Kelsie Harriman: “Enough As You Are, Not As You Should Be.”


We live in a world of scarcity. We wake up not having slept enough, to get in a Starbucks line not moving fast enough, to go to work to make a dent in the pile of yesterday’s unfinished business.

There is a sort of buzzing, electric energy that comes to me when I face a burgeoning schedule with insufficient time and resources to get it all done. It is an opportunity to be the kind of person who, without enough time, sleep, or resources, can accomplish as much or more than everyone else. I want to do in three hours what everyone else does in four. I want to run five miles when everyone else runs two.

I have become hooked on the tangible sense of purpose that comes when attempting to do more than is expected, and I have found college to be an optimal breeding ground for this addiction. In college (or maybe in life in general, but college just happens to be my life right now), the standards are set high enough to ensure that you’ll never quite reach them, but you’re sure to be utterly convinced that everyone else around you is. This type of competition has afforded me a great sense of meaning. I know what needs to be done to out-compete myself and others; it is only a matter of whether I have enough talent and willpower to do so. As long as I am operating from such a place of scarcity, I have purpose.

I was hit with the full force of my addiction to scarcity after a recent encounter with an acquaintance in the dining hall. The incident came at the end of a week when my schedule was uncharacteristically empty (maybe this is because I quit statistics, who knows), and I was feeling insecure. Free time, obviously, is not a cause for celebration, but for panic. To me, an empty slate implies only one of two things: either I am forgetting some of my obligations, or I am a lazy, unmotivated, not-reaching-my-full-potential kind of person. Either alternative leaves me feeling troubled, so I have learned to avoid considering these possibilities by making myself busy enough that I never have time to think about them. Usually, I am great at this. But unfortunately for me, last week, I was not.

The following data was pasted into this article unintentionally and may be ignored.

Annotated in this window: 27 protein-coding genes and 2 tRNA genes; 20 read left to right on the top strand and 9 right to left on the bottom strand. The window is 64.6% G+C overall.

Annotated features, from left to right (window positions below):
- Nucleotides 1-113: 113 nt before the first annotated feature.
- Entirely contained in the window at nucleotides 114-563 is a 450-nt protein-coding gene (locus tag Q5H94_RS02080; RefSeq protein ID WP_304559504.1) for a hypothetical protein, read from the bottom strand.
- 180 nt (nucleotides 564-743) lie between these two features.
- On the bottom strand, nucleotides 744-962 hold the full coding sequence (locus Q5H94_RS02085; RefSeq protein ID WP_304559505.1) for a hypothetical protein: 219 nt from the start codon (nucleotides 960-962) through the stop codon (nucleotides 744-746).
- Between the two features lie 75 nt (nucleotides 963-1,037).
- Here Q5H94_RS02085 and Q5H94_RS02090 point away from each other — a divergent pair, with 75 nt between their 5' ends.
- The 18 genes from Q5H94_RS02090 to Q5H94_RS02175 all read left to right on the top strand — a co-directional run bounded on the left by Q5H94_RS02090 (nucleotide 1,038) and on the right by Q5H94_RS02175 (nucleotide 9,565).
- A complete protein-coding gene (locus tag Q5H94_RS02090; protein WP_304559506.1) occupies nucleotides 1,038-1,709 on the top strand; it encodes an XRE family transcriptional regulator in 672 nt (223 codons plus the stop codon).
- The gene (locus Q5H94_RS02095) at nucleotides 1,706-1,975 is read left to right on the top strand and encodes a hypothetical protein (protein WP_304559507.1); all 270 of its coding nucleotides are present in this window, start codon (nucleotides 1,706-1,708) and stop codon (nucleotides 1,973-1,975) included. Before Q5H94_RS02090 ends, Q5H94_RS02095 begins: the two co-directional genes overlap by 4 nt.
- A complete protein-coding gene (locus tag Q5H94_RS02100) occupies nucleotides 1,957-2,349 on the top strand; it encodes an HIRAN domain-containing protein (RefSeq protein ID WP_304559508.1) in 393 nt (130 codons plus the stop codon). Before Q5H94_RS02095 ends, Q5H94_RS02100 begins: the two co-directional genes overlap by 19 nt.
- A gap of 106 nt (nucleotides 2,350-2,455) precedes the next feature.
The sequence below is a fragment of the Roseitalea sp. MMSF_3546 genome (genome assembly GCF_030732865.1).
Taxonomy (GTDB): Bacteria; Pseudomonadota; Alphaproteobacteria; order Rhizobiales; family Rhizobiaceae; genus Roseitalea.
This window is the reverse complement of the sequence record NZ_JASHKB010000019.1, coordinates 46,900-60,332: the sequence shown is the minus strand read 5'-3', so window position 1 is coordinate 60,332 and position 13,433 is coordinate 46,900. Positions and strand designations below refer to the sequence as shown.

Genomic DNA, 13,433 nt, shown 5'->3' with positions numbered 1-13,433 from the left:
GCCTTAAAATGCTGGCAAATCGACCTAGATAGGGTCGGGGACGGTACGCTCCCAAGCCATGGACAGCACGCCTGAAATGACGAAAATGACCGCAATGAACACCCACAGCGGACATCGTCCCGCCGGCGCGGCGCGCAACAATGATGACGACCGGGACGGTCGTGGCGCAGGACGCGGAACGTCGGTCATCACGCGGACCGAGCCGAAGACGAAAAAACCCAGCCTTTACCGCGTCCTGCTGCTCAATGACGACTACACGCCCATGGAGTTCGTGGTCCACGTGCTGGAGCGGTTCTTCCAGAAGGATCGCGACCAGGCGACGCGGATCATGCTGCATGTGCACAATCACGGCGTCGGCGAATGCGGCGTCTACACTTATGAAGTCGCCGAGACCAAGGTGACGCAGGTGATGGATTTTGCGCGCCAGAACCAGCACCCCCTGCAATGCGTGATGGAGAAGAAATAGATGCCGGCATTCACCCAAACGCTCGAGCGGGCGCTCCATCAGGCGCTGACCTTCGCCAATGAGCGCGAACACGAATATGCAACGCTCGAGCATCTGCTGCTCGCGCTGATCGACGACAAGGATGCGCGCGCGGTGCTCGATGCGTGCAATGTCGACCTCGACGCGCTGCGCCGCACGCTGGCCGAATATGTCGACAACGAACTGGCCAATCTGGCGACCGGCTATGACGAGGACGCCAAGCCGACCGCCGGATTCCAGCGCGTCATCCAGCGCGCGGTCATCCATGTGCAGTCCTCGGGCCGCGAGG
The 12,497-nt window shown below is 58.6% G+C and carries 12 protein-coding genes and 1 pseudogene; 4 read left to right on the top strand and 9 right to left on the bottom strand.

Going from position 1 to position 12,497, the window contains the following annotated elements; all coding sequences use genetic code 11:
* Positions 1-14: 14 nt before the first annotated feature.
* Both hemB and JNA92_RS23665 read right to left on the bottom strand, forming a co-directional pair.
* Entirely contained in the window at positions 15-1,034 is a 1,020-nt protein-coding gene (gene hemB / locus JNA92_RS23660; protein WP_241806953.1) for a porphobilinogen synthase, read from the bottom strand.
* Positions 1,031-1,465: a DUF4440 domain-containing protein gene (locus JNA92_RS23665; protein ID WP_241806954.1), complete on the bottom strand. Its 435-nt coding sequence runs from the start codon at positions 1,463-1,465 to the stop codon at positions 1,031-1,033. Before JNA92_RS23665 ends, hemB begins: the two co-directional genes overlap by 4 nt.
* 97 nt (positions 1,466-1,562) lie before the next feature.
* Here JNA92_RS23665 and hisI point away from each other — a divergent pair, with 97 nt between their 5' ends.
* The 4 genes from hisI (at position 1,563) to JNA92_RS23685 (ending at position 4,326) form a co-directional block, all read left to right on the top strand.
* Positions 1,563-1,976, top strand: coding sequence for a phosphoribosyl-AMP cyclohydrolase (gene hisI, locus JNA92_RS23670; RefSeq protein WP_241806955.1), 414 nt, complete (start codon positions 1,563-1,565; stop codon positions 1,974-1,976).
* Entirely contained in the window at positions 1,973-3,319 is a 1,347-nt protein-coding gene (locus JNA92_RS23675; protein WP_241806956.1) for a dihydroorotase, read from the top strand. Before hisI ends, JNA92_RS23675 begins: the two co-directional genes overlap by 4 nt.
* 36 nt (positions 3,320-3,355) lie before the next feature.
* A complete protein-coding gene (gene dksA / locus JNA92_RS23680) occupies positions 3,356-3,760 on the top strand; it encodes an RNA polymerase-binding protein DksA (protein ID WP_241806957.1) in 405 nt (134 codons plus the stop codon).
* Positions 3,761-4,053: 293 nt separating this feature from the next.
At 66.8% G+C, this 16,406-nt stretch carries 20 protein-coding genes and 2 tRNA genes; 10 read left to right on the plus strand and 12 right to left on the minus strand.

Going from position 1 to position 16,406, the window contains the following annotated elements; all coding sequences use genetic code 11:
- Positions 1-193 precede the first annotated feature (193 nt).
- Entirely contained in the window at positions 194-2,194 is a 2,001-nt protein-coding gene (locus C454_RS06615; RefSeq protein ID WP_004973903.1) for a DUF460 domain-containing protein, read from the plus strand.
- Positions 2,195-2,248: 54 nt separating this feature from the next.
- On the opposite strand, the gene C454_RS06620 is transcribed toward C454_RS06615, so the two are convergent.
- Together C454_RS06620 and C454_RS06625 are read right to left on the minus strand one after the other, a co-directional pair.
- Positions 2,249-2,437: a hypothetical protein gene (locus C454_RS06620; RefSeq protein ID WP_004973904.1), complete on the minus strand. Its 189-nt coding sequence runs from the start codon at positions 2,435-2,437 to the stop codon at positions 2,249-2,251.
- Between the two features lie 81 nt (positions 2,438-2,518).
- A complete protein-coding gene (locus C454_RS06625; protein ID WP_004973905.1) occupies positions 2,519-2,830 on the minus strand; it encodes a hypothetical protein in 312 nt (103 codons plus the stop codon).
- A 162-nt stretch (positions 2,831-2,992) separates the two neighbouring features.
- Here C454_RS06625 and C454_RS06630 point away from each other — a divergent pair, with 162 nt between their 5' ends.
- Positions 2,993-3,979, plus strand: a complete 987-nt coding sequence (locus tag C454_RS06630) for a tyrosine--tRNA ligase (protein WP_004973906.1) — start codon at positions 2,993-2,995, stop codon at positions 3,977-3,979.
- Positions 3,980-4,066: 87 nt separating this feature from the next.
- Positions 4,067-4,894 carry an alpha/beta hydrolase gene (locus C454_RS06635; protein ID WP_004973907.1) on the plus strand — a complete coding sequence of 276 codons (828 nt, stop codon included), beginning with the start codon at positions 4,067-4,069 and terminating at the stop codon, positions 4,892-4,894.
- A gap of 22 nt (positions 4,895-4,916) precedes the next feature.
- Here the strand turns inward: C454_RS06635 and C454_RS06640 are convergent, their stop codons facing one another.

So I was in the dining hall, collecting my usual pile of goodies from the salad bar, when I spotted my acquaintance by the espresso machine. She looked like stress incarnate: about six book bags hung off her arms, a half-eaten banana dangled limply from her hands, and she oozed of over-worked anxiety. I called out to greet her, and in response I heard, “Sorry-gotta-run-have-two-homeworks-and-a-midterm-tomorrow-also-club-meetings-for-which-i-am-the-president-and-secretary-and-treasurerer-all-in-one-and-my-boss-needed-me-to-proof-read-his-newsletter-by-yesterday.” Oh. So  she didn’t have time to say “Hi.” Forgive me.

The encounter left me frazzled, partly because anxiety is a little contagious, partly because I felt legitimately sorry for the girl, but mostly because my own sense of inadequacy was threatening to overwhelm me.  After she left, I actually stopped, put my tray down, and took a deep, meditative breath near the salad dressings. That day, I had only worked for five hours. I had no class attend. I had no urgent homework. I had planned to go lap swimming before dinner, but decided to take a nap instead. The list of the things my acquaintance was doing that I was not were severely threatening my sense of self-worth. Thankfully, before jumping headlong into the rabbit hole of self-depreciation, I paused to remember what happens when I let myself be defined by what I do.

Younger me knew nothing about scarcity. My childhood was full and content. I slept as long as I wanted, ate whatever I liked, and did whatever made me happy. I did not compare myself to others, and I was certainly not at war with myself. I have a highly competitive spirit, however, and it was only a matter of time until it turned inward. I remember distinctly the day, during my freshman year in high school, when I decided I needed to become more “healthy.” I knew that didn’t run enough, walk enough, mediate enough, or eat enough produce for the CDC’s tastes, and there came a day, when, for whatever reason, I began to feel a pressing need to address my insufficiency.

Initially, it was somewhat fun , and most certainly satisfying, to witness the fruits of my self-improvement. The “healthier” I become, however, the more insufficient I perceived myself to be. Soon my sense of inadequacy defined me. I lost 20 pounds during the spring of my freshman year, and I spent the rest of high school trying to pick up the pieces of a girl who had tried and failed desperately to find worth in her achievements.

Sometimes, just when I think I’ve successfully managed refashion all of my broken parts, I realize just how cracked I still am. “Whole” people don’t write 900 word blogs about encountering busy friends in the dining hall. “Whole” people take naps without feeling guilty, eat dessert without feeling anxious, and fully enjoy their days off from work. I think there are fewer “whole” people out there than one might think, though; we are all a little cracked in our own way.

Here, then, is a tribute to all of the cracked and broken people out there: the ones who are driven by a sense of inadequacy, and who’ve tried and failed to find personal worth in achievements. I haven’t successfully pieced myself back together yet, and I have a feeling that I never totally will. But maybe, just maybe, being a a little bit broken is OK. Being a little bit broken is…..enough.

As Brennan Manning wisely said, “God loves you unconditionally, as you are and not as you should be, because nobody is as they should be.”

In these words, let all the cracked and broken people find peace.


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